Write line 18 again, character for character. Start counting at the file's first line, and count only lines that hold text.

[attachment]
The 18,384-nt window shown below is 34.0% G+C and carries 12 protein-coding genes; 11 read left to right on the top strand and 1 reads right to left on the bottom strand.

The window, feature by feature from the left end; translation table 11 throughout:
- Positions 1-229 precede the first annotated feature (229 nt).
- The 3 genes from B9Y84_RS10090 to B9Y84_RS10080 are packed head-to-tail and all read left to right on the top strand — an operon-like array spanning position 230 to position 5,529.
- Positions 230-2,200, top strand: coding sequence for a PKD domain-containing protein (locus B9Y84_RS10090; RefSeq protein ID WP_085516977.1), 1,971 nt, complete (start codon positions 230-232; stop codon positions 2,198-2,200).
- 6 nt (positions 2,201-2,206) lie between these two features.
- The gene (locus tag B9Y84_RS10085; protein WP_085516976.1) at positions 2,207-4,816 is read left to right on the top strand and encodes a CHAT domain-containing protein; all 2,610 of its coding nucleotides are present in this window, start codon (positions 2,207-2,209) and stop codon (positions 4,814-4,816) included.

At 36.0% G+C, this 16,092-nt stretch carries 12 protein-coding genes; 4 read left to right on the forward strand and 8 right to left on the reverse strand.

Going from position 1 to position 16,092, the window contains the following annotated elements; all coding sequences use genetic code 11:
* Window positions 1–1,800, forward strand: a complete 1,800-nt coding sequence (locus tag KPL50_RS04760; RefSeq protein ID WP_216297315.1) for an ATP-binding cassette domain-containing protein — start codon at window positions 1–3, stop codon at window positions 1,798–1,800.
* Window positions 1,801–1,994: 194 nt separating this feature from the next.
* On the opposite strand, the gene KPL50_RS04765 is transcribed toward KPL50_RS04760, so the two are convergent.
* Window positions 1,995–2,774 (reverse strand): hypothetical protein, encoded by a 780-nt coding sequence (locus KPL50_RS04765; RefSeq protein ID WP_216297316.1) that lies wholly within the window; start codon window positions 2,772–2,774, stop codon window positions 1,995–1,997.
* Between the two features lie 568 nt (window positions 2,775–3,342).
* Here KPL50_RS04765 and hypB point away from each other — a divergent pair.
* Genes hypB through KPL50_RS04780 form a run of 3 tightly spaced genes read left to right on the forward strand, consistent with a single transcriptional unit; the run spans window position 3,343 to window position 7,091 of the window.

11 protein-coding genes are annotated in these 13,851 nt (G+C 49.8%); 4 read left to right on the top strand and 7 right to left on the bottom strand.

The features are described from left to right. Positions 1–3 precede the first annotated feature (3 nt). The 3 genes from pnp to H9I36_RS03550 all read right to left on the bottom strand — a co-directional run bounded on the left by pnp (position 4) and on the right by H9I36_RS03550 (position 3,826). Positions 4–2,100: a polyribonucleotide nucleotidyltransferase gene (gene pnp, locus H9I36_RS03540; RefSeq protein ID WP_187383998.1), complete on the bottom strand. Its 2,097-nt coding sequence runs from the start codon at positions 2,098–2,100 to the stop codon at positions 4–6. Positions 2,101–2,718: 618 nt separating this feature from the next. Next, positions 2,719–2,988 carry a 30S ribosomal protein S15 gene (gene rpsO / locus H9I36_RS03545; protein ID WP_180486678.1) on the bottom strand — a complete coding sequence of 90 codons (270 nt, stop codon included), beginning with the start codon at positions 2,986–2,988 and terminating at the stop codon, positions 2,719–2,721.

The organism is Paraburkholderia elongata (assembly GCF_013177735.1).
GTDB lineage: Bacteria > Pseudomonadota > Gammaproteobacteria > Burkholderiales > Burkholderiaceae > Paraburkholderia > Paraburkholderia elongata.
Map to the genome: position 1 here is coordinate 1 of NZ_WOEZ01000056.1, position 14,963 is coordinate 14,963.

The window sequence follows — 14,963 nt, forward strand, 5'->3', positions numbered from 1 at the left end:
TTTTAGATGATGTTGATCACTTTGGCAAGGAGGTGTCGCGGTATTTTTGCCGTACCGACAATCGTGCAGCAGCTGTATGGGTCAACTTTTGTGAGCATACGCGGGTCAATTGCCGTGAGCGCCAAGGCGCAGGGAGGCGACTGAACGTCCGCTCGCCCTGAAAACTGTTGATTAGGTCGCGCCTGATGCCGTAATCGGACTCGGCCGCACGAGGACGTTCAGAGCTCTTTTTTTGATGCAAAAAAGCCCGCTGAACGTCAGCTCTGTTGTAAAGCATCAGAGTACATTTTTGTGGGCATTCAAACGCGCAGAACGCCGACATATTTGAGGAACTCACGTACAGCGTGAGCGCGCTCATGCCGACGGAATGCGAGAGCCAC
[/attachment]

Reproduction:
The features are described from left to right. Positions 1–3 precede the first annotated feature (3 nt). The 3 genes from pnp to H9I36_RS03550 all read right to left on the bottom strand — a co-directional run bounded on the left by pnp (position 4) and on the right by H9I36_RS03550 (position 3,826). Positions 4–2,100: a polyribonucleotide nucleotidyltransferase gene (gene pnp, locus H9I36_RS03540; RefSeq protein ID WP_187383998.1), complete on the bottom strand. Its 2,097-nt coding sequence runs from the start codon at positions 2,098–2,100 to the stop codon at positions 4–6. Positions 2,101–2,718: 618 nt separating this feature from the next. Next, positions 2,719–2,988 carry a 30S ribosomal protein S15 gene (gene rpsO / locus H9I36_RS03545; protein ID WP_180486678.1) on the bottom strand — a complete coding sequence of 90 codons (270 nt, stop codon included), beginning with the start codon at positions 2,986–2,988 and terminating at the stop codon, positions 2,719–2,721.